Starbust, another of Meta's prototypes

Starbust, another of Meta’s prototypes

The Starburst prototype is bulky, heavy and wired; that’s why people hold it like binoculars.

But the result produces a full range of luminosity that is often seen indoors or at night. Starburst reaches 20,000 nits, making it one of the brightest HDR displays ever built, and one of the few in 3D, an important step in setting user preferences for realistic light rendering in VR.

holocake 2

Finally, the Holocake 2 is the thinnest and lightest VR headset Meta has ever made.. Based on the original holographic optics prototype, which looked like a pair of sunglasses, but lacked mechanical and electrical components and had significantly lower optical performance, Holocake 2 is a fully functional headset, capable of running any PC VR title. .

To achieve the ultra-compact format, the Holocake 2 team had to significantly reduce the size of the optics and, at the same time, make the most of the space.

Holocake 2 is the company's most compact functional prototype

Holocake 2 is the company’s most compact functional prototype

The solution was two-fold: first, to use polarization-based optical folding (or pancake optics) to reduce the gap between the display panel and the lens; second, reducing the thickness of the lens itself by replacing a conventional curved lens with a thin, flat holographic lens.

The creation of the holographic lens was a novel approach to reducing the form factor that represented a remarkable step forward for VR display systems.

“This is our first attempt at a fully functional viewer that takes advantage of holographic optics and we believe that further miniaturization of the scope is still possible,” said Meta’s founder.

Uniting the technologies

Taking into account all their advances, the team developed a conceptual design that can mark a before and after in the future of virtual reality.

Mirror Lake is a concept design with a form factor similar to that of a ski goggle that will integrate almost all of the advanced visual technologies that DSR has been incubating for the past seven years, including varifocal and eye tracking, in a compact, lightweight, low-cost format. consumption. It demonstrates what a state-of-the-art complete display system could look like.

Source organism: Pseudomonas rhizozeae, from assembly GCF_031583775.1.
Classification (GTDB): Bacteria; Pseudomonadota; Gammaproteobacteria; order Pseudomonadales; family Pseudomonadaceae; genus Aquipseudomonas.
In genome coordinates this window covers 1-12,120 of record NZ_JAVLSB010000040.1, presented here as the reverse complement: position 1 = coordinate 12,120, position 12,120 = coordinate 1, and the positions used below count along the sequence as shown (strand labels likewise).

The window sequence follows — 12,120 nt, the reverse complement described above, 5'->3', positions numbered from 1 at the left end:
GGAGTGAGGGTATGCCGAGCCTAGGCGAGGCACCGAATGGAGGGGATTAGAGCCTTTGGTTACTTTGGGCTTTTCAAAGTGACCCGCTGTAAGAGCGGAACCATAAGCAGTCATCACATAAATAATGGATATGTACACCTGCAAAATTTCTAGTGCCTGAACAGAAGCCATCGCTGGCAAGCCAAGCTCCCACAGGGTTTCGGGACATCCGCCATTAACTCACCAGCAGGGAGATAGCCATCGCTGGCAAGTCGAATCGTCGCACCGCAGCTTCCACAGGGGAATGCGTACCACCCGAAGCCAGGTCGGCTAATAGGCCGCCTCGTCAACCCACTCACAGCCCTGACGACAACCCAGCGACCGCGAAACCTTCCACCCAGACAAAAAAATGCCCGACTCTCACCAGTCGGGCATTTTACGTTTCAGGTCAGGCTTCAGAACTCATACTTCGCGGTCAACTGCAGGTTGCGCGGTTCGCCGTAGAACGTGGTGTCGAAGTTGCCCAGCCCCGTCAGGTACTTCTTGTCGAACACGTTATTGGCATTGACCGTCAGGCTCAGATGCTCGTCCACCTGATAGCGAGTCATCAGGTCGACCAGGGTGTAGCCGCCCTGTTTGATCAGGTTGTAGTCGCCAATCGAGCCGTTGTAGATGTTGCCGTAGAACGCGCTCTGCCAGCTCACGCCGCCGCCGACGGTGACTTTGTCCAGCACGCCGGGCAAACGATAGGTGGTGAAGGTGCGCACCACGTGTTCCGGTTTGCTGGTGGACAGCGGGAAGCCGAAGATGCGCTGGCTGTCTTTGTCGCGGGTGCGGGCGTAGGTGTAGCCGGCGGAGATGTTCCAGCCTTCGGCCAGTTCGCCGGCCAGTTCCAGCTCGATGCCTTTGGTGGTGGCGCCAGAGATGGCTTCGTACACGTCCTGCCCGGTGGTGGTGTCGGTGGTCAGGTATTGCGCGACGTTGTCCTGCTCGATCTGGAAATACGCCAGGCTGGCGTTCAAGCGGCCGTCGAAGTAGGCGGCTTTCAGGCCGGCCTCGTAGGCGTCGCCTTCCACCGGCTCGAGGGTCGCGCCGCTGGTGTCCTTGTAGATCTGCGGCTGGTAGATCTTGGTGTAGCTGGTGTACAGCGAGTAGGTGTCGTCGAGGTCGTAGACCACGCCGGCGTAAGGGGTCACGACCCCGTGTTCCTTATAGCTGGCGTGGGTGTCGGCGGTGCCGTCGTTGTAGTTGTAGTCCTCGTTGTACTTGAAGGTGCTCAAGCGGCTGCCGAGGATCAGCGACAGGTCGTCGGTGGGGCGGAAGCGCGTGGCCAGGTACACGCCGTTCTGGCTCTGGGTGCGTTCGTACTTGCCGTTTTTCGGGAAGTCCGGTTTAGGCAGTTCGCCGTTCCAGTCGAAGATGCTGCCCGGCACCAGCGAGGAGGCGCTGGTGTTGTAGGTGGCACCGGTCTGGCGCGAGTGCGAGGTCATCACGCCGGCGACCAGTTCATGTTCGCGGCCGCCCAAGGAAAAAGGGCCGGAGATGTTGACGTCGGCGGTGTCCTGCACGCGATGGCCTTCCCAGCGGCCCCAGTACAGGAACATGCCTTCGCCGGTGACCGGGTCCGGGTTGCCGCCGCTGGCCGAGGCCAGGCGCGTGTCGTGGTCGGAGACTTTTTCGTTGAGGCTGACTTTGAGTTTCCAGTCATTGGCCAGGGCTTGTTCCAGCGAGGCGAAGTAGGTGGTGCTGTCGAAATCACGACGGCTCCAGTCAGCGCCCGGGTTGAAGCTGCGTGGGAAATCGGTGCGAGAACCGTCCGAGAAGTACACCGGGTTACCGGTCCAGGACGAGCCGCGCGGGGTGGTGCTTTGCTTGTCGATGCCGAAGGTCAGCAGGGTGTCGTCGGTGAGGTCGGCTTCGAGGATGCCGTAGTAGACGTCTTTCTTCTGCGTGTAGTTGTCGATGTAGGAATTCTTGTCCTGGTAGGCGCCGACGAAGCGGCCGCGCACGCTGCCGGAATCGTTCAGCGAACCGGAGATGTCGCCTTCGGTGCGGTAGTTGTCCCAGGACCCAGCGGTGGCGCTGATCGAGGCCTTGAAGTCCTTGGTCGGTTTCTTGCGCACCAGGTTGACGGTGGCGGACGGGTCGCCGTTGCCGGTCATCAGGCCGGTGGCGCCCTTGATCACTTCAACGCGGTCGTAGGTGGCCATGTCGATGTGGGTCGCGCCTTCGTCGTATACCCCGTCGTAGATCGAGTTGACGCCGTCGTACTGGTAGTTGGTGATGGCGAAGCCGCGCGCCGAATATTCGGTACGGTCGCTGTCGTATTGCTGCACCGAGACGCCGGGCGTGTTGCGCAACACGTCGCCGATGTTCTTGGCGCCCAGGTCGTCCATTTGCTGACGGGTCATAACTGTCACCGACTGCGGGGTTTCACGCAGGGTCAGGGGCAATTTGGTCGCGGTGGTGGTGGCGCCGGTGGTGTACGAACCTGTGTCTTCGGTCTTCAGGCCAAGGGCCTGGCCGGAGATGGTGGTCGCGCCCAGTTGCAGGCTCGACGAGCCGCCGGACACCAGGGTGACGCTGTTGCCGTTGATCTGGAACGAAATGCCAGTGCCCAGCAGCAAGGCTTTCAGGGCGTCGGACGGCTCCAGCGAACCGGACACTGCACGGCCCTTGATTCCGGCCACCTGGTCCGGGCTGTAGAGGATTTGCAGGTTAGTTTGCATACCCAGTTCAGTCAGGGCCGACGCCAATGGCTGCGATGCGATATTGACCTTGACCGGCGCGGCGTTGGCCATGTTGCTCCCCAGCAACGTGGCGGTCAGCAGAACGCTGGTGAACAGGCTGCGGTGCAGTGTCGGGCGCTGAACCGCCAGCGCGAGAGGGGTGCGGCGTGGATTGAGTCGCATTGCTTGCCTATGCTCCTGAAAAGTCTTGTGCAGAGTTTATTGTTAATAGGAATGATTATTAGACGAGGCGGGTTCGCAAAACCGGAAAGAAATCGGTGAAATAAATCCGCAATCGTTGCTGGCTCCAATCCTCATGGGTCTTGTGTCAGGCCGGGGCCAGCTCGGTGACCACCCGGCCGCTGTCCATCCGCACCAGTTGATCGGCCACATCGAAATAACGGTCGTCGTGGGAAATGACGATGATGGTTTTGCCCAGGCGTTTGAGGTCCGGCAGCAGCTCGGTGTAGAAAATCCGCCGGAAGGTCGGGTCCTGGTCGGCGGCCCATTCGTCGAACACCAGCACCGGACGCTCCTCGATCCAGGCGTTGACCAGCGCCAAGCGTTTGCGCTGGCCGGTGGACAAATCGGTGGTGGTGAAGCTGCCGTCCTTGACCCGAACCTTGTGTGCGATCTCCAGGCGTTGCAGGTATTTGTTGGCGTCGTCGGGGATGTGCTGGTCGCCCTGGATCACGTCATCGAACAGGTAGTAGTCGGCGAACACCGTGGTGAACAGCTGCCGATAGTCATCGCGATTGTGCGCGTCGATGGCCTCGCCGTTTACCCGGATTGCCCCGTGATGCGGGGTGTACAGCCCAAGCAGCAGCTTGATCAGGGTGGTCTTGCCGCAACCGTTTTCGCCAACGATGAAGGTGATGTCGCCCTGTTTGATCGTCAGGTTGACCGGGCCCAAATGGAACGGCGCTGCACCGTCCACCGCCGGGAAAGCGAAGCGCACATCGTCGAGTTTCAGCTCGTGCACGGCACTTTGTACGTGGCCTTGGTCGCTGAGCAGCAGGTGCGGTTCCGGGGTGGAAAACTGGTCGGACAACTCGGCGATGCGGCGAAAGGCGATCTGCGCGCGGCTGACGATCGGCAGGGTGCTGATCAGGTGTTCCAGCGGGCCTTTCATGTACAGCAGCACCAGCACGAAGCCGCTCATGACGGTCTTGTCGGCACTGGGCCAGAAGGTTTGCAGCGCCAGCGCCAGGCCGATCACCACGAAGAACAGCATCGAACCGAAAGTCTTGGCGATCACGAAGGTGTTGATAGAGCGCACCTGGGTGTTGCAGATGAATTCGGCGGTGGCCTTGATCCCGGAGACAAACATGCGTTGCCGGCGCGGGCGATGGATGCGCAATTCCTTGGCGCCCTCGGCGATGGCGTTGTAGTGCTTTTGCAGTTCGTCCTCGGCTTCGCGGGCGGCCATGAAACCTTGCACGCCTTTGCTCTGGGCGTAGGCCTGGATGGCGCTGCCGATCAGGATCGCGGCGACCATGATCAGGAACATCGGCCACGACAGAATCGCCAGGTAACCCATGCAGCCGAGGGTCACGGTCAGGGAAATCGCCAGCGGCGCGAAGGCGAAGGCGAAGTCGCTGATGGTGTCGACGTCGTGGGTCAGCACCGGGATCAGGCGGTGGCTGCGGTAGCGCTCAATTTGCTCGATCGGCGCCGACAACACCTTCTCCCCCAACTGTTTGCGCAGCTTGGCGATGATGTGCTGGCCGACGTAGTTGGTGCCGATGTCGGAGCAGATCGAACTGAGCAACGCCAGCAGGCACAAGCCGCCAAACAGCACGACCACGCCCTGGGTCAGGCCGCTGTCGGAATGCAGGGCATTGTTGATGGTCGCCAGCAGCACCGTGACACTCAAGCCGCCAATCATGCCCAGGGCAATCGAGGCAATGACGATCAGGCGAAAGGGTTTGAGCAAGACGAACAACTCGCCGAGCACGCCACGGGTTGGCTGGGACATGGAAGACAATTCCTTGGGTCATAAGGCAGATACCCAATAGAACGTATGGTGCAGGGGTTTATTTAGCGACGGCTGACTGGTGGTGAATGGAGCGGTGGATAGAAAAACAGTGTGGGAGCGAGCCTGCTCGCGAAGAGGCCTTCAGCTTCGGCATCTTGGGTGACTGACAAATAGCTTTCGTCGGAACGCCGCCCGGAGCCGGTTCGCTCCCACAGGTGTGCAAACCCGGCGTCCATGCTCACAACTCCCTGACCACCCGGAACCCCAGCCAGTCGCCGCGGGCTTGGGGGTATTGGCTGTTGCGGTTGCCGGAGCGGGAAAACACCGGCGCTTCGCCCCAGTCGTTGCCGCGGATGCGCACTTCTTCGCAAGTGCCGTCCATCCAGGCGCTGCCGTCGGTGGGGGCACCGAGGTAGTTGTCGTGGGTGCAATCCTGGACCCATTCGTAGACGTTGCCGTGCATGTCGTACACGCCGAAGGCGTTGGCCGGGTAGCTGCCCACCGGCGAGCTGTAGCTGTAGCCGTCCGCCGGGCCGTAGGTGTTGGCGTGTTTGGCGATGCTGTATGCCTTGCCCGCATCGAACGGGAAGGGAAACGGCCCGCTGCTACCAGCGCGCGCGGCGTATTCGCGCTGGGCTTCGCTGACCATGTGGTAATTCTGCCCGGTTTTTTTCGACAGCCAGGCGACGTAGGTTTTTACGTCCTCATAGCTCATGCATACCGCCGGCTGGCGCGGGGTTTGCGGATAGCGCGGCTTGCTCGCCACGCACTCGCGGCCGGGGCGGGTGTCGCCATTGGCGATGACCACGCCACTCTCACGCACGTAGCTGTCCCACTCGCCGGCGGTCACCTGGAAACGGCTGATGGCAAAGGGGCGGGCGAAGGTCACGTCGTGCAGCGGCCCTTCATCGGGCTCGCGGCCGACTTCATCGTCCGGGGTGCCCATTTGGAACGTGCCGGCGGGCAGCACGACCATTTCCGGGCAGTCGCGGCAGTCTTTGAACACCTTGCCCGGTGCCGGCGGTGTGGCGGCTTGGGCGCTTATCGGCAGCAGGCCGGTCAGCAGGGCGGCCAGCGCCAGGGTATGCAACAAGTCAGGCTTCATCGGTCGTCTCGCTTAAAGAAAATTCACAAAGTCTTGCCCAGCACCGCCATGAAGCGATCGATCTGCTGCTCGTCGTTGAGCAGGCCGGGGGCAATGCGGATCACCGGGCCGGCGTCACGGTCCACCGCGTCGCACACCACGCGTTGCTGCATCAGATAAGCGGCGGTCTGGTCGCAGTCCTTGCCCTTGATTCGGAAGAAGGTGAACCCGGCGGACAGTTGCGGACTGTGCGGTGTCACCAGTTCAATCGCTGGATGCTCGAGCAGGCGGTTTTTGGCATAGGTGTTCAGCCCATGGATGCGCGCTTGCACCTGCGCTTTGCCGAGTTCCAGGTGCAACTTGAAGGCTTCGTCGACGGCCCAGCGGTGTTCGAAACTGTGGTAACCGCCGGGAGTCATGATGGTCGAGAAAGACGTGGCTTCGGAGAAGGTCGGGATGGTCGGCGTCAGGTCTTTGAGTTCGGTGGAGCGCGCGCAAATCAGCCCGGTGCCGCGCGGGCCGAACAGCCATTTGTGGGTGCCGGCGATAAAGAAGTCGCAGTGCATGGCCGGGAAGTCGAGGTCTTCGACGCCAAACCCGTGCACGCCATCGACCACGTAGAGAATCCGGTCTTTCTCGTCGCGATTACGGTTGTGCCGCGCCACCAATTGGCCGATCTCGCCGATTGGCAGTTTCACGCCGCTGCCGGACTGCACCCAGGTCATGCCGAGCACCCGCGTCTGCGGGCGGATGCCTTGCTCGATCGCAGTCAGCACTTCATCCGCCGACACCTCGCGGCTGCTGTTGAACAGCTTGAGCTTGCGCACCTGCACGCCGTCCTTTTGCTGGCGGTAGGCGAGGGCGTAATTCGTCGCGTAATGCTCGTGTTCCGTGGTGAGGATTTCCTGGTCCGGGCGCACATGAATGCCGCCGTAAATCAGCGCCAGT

The concept of Mirror Lake could be a before and after for the development of this type of technology

The concept of Mirror Lake could be a before and after for the development of this type of technology

“One of the reasons this is so exciting to work on is because it is a genuinely new technology. We’re not just refining types of displays that have been around for decades, we’re exploring new territory so that the physical and virtual worlds can coexist.Zuckerberg assured.

The company’s goal is to bring all these technologies together, integrating the visual elements necessary to pass Turing’s visual test in a light, compact and low consumption format; Y Mirror Lake is one of the possible paths to that goal..

Augmented, mixed and virtual reality will be essential technologies, especially to improve our social interactions. And we are making it happen: we are the company most committed to VR and we are working with different laboratories and companies to define what the next 10 years of social experiences and computing will look like.“, concluded the CEO of Meta.

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Mark Zuckerberg is close to his “Holy Grail”: this will be the technology that promises to change the world